How can you tell a demographic is changing?

Times Square is one of the most coveted retail opportunities in the world.  Hundreds of thousands of people cross through the intersection of Broadway and 7th every single day, to sightsee, to buy tickets at TKTS, and, now, to shop.

But what kind of stores are popping out, now that we’ve lost Virgin Megastore and the Howard Johnson’s diner (remember that place?).

I’ve been watching the new vendors moving in very closely, because it’s going to give us an idea of the demo that is gonna be roaming through the block over the next several years.

If you stand in the middle of Times Square and spin around like a kid trying to get dizzy, this is what you’ll see:

Planet Hollywood
The Disney Store
Forever 21
Hard Rock Cafe
Bubba Gump
MTV Studios
American Eagle

And so on . . .

In other words?  Times Square is now a big, flashy mall.

And that means the mall demographic, including a heck of a lot of teens (and families), will be passing through our hallowed halls in numbers greater than ever before.

Which means that shows that appeal to that demo are going to have a much easier time finding their audience.

Have you seen where the decisions are made?

There is a reason why Generals and Presidents visit the front lines, and it’s for more than just morale.  They visit so they can understand the conditions that face the troops.  The smart Generals, and the smart Presidents, learn a lot in those secret-until-the-last-minute-and-then-highly-publicized visits.  And they take that info home and develop new strategies to make their efforts more efficient.

Have you visited your front lines lately?

In NYC, Broadway tickets are distributed in a lot more areas than you think, and it’s important for Producers to take a tour of all the locations where their “birds” (street for ‘tickets”) are hawked.

What will you learn?

You’ll hear conversations from potential ticket buyers, as well as how the people peddling the tickets are pitching your shows.  You’ll see what advertising options are available, and what is influencing the buyer’s decision at that moment.  And I’m sure you’ll take that info home and figure out how to increase your presence in those areas to insure that you increase your sales.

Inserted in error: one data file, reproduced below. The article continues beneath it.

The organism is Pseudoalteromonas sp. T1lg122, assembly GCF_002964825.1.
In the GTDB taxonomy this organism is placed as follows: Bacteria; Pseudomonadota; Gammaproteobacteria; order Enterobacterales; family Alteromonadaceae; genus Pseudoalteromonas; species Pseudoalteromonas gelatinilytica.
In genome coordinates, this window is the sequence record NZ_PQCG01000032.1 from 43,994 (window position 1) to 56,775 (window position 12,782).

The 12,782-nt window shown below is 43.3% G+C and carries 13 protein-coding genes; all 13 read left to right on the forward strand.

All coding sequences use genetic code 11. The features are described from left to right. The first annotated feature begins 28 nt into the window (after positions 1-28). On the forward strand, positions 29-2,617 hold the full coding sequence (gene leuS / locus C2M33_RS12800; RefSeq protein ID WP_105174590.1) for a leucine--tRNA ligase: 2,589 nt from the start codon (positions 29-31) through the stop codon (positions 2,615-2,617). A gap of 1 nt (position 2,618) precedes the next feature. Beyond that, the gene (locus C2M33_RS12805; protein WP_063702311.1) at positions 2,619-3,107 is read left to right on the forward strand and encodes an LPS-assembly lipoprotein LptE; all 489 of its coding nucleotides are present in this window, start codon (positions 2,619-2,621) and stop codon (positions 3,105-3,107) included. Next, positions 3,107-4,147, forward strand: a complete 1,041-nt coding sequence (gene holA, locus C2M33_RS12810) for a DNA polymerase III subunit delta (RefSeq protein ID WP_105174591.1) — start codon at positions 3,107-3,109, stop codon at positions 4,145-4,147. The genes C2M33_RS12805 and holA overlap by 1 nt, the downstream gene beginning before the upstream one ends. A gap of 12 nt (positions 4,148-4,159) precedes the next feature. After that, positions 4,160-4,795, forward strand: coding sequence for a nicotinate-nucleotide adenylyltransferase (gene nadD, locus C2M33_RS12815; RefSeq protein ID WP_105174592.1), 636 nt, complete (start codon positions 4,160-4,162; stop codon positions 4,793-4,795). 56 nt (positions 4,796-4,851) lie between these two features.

Here are five spots that you should check out on your next rounds:

1.  Your Box Office

Duh.

2.  The TKTS Booth

I don’t care if you’re “at the booth” or not, you should spend a lot of time here.  The TKTS booth has the gravitational pull of the sun to theater lovers.  Rich, poor, it doesn’t matter. They flock to the booth.  I’ve learned more about what makes a consumer tick by standing in that line than I have in ten years behind a desk.

3.  Hotel Concierges

Full-price sales are the key to financial success on Broadway (which is why there’s a lot of lobbying going on to get the TKTS booth to sell FP tickets as well – and why shouldn’t they?).  Hotel concierges, most of whom work with a respected ticket agency like Americana, sell full price tickets (plus a markup).  So, doesn’t it make sense that you should see what’s happening at these desks that dot hotel lobbies around the city?  Just a poster up in their shop is a serious impression.

4.  The Times Square Information Center

Nestled in right next to the Palace Theatre, sits the Times Square Alliance’s Information Center, which has some cool museum-like artifacts of the old Times Square (check out the real live Peep Booths), a souvenir shop, and is also home to the Broadway League’s “Broadway Concierge & Ticket Center”.  In addition to tickets, the Ticket Center reps will talk restaurants and recommendations . . . and will do so in six languages.  And they even wear a uniform of all black that make us look like the 1st class industry we are (can someone explain to me why the TKTS ticket sellers aren’t required to where a TKTS shirt, a shirt and tie, or a See A Broadway Show t-shirt?  (Shoot, I know shows that would pay for those sellers to wear logo tees.  Ok, that’s pushing it, because TDF is a non-profit that can’t show individual show allegiance, but you get the point.)